Uniform Resource Locator (URL). A unique address which fully specifies the location of a file or other resource on the Internet. The general format of a URL is protocol://machine address:port/path/filename. The port specification is optional, and if not entered by the user, the Web browser defaults to the standard port for whatever service is specified as the protocol. For example, if HTTP is specified as the protocol, the Web browser will use the HTTP default port. The machine address in this example is the domain name for the computer or device on which the file is located.
 World Wide Web (“Web”). Used herein to refer generally to both (1) a distributed collection of interlinked, user-viewable hypertext documents (commonly referred to as “Web documents”, “Web pages”, “electronic pages” or “home pages”) that are accessible via the Internet, and (2) the client and server software components that provide user access to such documents using standardized Internet protocols. Currently, the primary standard protocol for allowing applications to locate and acquire Web documents is the Hypertext Transfer Protocol (HTTP), and the electronic pages are encoded using the Hypertext Markup Language (HTML). However, the terms “World Wide Web” and “Web” are intended to encompass future markup languages and transport protocols that may be used in place of, or in addition to, the Hypertext Markup Language (HTML) and the Hypertext Transfer Protocol (HTTP).
FIG. 1 is an illustration of prior methods of tracking advertising views by users using re-direction.
FIG. 2 is an illustration of the method of the present invention for tracking advertising views by users using one-way communication.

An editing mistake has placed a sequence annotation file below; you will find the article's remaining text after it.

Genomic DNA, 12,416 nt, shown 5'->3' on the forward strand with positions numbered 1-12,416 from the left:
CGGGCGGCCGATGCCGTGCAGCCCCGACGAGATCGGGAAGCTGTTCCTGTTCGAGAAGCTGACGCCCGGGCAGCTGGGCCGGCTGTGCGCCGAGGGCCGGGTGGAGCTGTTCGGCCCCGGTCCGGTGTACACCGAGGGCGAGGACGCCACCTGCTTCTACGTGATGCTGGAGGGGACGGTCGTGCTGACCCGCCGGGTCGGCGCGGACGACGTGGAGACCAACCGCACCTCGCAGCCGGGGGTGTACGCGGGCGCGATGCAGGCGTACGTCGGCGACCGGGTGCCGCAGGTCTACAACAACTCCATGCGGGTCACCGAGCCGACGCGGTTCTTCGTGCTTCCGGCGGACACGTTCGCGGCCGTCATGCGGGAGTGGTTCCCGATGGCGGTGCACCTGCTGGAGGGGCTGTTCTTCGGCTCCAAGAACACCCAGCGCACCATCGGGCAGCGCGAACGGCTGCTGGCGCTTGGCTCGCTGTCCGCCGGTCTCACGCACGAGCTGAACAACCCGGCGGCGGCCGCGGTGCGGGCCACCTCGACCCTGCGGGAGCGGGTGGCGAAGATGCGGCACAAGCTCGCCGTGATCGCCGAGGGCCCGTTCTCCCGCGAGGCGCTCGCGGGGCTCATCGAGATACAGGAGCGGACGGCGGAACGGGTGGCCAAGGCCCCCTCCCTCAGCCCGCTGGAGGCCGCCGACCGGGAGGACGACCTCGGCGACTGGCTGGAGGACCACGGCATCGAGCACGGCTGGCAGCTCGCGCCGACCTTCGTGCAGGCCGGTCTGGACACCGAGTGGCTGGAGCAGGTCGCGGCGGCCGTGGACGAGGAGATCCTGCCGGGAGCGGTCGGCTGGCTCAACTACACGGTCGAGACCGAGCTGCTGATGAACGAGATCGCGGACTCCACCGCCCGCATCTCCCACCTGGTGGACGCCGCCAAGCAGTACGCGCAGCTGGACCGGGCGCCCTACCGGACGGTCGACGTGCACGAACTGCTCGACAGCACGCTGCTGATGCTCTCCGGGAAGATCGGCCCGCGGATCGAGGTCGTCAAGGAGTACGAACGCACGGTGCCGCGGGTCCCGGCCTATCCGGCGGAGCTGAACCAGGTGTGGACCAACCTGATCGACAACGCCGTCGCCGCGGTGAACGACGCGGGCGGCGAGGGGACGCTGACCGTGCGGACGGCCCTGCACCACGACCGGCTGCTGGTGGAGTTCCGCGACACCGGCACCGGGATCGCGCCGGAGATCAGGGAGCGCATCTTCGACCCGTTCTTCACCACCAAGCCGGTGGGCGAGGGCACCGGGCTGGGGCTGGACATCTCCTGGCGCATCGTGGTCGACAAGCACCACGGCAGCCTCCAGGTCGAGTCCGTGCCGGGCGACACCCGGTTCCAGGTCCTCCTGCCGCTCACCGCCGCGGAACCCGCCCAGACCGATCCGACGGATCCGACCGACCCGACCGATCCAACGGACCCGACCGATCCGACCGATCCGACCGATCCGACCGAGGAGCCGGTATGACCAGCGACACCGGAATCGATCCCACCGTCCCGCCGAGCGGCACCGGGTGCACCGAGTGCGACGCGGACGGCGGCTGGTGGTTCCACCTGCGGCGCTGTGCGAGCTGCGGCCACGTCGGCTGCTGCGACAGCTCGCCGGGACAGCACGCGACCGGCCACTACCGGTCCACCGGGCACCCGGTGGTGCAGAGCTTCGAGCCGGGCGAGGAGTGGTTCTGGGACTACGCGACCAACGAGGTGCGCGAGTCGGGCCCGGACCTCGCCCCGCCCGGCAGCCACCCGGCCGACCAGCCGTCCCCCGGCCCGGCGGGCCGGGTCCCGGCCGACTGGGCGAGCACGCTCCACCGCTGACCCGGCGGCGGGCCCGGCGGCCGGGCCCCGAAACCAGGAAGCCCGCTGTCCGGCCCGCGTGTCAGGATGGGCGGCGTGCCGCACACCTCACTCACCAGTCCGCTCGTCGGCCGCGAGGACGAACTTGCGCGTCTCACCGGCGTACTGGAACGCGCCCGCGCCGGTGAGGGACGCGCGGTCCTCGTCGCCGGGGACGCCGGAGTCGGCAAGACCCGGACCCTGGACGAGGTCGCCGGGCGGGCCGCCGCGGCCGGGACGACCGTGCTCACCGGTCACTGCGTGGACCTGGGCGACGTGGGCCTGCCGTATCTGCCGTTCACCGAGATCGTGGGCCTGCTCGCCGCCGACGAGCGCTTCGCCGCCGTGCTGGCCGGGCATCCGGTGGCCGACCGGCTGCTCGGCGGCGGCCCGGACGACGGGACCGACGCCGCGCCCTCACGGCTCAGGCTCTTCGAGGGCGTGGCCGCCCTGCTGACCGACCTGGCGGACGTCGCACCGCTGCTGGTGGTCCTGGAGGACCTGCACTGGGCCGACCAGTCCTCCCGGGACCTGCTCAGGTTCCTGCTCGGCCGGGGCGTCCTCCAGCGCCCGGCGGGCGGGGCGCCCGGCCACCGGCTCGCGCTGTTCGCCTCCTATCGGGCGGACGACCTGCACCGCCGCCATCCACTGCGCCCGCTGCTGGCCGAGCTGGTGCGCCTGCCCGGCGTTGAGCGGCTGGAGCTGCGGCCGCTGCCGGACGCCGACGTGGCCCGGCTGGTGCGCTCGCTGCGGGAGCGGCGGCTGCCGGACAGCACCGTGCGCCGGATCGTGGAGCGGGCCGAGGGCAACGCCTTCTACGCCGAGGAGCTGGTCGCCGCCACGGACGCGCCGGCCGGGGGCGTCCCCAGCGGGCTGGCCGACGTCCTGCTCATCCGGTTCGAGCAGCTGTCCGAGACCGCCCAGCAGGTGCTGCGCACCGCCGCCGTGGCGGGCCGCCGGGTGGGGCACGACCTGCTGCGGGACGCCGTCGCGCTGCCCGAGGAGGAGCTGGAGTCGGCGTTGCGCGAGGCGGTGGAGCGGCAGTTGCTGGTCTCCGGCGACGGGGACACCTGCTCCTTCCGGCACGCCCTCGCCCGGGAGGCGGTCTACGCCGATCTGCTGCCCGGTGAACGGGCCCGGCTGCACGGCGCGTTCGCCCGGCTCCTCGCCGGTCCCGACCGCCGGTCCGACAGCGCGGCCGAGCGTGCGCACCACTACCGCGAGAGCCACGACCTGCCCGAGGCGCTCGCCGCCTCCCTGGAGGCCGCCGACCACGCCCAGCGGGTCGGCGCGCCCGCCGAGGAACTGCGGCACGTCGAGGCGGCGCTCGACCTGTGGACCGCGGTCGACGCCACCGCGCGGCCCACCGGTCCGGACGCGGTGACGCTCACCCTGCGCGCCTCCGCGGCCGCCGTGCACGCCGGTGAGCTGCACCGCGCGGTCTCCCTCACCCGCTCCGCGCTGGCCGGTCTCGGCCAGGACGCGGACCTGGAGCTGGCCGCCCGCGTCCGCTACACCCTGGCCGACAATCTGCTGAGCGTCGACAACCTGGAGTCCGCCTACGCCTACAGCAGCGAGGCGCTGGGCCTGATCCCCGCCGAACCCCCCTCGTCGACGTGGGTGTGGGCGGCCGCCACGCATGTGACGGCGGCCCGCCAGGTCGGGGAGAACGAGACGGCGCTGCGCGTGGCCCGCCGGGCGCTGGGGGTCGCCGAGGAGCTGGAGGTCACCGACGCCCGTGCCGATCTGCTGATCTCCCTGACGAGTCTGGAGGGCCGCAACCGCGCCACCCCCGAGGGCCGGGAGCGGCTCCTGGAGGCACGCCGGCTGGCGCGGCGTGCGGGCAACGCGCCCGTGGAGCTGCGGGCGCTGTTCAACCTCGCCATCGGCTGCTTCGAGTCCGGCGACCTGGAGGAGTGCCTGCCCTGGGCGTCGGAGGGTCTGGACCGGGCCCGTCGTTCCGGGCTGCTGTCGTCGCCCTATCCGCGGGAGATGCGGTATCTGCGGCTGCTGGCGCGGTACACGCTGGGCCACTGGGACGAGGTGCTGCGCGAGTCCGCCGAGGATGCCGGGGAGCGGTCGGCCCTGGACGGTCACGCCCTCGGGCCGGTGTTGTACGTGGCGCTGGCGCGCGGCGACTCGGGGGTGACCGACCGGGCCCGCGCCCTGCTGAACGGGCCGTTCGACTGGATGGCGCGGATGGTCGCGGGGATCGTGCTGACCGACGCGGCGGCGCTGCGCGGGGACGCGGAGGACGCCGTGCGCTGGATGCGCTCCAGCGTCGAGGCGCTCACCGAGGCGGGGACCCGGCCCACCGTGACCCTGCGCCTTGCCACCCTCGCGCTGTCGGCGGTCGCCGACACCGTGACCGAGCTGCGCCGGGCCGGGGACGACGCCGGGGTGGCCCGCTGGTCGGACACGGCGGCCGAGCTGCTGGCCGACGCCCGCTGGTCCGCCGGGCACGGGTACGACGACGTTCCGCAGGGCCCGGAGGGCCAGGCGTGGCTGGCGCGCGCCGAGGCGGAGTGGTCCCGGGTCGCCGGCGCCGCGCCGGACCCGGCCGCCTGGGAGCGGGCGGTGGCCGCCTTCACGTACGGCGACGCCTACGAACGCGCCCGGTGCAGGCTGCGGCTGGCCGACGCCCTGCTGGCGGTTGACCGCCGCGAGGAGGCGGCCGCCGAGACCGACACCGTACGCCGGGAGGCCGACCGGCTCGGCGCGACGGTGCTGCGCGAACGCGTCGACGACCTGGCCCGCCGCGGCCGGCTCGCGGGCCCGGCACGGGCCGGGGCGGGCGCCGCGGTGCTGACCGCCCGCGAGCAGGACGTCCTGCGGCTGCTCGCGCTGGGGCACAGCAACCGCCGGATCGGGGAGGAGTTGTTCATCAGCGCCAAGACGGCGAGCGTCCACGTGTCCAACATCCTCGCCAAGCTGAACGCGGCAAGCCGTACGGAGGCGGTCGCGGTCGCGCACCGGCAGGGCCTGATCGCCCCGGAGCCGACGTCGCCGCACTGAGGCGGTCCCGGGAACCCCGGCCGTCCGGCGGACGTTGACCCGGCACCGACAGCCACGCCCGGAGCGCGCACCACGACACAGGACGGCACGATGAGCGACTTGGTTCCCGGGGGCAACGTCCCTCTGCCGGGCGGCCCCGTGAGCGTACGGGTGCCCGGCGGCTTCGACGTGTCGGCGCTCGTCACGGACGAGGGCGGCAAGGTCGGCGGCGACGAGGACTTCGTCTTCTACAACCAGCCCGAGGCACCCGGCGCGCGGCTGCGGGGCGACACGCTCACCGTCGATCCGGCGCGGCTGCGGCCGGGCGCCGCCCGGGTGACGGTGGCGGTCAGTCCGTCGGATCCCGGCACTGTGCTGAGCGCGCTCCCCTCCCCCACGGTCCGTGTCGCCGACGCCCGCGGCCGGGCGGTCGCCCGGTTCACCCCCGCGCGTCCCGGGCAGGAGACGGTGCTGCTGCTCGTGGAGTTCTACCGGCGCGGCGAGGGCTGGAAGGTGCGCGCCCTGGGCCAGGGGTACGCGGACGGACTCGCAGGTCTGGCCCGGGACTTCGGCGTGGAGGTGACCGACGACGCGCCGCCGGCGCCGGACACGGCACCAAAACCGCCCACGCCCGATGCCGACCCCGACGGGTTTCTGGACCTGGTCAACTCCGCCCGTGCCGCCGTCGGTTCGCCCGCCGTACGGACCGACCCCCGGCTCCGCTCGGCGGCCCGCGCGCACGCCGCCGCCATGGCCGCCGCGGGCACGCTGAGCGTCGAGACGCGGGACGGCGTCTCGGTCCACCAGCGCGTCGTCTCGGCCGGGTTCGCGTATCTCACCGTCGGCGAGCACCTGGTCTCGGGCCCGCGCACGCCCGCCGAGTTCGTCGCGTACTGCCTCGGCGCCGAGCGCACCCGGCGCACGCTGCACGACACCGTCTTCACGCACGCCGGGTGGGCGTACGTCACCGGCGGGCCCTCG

FIG. 3 is an example screen showing how a query string can be sent to a server as a one-way message.
FIG. 4 is an example screen showing the entries in a database table generated.
FIG. 5 is an example screen from a website where the tracking results may be displayed to authorized users.
FIG. 6 is diagrammatical overview of the Internet communications used in the system of the present invention.
FIG. 7 is a diagrammatical overview of the website computer system.
FIG. 8 is a diagrammatical overview of the relationship among the website servers and the users.
 A computer network is most simply described as a system in which various computers are interconnected with one another for the sharing of information. When a user connects his or her system to another system, the system they are connecting to is commonly referred to as the host. In many instances, a host is thought of as being a server (the system serving information upon request), however, in actuality, the physical system is the host, and the computer program that provides the information loaded on the host is the server. Systems that connect to these hosts and their associated servers to receive information, such as the Web Site, are typically called clients or user systems.
FIG. 1 illustrates the prior art methodologies involved for a user to access a website he or she sees in an advertisement on a website. As shown, first, the user must connect to a website, and then select the ad of interest. The associated URL for the ad is then activated, and the Ad Server Website is contacted. The Ad Server receives the incoming request for the address location of the site advertised, records the request typically as tabulation for that particular ad, and re-directs the user to the actual host system providing the desired website. Upon connection to this host, the requested information is sent directly back to the User's system, and further interaction between the User and the Ad Owner Website is direct, without further involving the Ad Server Website. If there is heavy traffic in the network connections leading to the Ad Server, or heavy traffic upon the Ad Server, the ability to reach the desired Ad Owner Website may be impaired.